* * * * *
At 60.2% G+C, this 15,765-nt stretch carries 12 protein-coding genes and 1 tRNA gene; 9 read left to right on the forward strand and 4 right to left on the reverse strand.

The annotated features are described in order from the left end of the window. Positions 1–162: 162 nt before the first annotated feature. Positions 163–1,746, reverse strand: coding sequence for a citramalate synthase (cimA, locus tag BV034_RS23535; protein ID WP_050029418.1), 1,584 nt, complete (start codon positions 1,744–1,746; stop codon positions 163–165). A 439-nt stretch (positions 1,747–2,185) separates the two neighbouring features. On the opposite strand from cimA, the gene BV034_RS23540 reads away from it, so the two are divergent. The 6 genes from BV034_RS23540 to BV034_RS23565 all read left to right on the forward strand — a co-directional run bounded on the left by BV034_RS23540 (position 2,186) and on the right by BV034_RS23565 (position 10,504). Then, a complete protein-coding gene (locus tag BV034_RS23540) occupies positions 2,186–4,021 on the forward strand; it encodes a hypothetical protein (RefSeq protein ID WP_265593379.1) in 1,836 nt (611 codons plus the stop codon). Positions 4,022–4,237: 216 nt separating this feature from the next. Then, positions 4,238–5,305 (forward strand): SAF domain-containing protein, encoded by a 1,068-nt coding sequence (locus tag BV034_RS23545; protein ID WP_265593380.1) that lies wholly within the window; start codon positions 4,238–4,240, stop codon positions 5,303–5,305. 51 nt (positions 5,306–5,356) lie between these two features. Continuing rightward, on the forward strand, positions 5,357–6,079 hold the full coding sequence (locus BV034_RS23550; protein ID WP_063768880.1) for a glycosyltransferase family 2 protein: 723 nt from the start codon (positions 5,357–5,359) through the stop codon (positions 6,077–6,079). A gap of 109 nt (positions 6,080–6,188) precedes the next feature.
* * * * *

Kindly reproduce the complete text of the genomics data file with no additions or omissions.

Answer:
At 60.2% G+C, this 15,765-nt stretch carries 12 protein-coding genes and 1 tRNA gene; 9 read left to right on the forward strand and 4 right to left on the reverse strand.

The annotated features are described in order from the left end of the window. Positions 1–162: 162 nt before the first annotated feature. Positions 163–1,746, reverse strand: coding sequence for a citramalate synthase (cimA, locus tag BV034_RS23535; protein ID WP_050029418.1), 1,584 nt, complete (start codon positions 1,744–1,746; stop codon positions 163–165). A 439-nt stretch (positions 1,747–2,185) separates the two neighbouring features. On the opposite strand from cimA, the gene BV034_RS23540 reads away from it, so the two are divergent. The 6 genes from BV034_RS23540 to BV034_RS23565 all read left to right on the forward strand — a co-directional run bounded on the left by BV034_RS23540 (position 2,186) and on the right by BV034_RS23565 (position 10,504). Then, a complete protein-coding gene (locus tag BV034_RS23540) occupies positions 2,186–4,021 on the forward strand; it encodes a hypothetical protein (RefSeq protein ID WP_265593379.1) in 1,836 nt (611 codons plus the stop codon). Positions 4,022–4,237: 216 nt separating this feature from the next. Then, positions 4,238–5,305 (forward strand): SAF domain-containing protein, encoded by a 1,068-nt coding sequence (locus tag BV034_RS23545; protein ID WP_265593380.1) that lies wholly within the window; start codon positions 4,238–4,240, stop codon positions 5,303–5,305. 51 nt (positions 5,306–5,356) lie between these two features. Continuing rightward, on the forward strand, positions 5,357–6,079 hold the full coding sequence (locus BV034_RS23550; protein ID WP_063768880.1) for a glycosyltransferase family 2 protein: 723 nt from the start codon (positions 5,357–5,359) through the stop codon (positions 6,077–6,079). A gap of 109 nt (positions 6,080–6,188) precedes the next feature.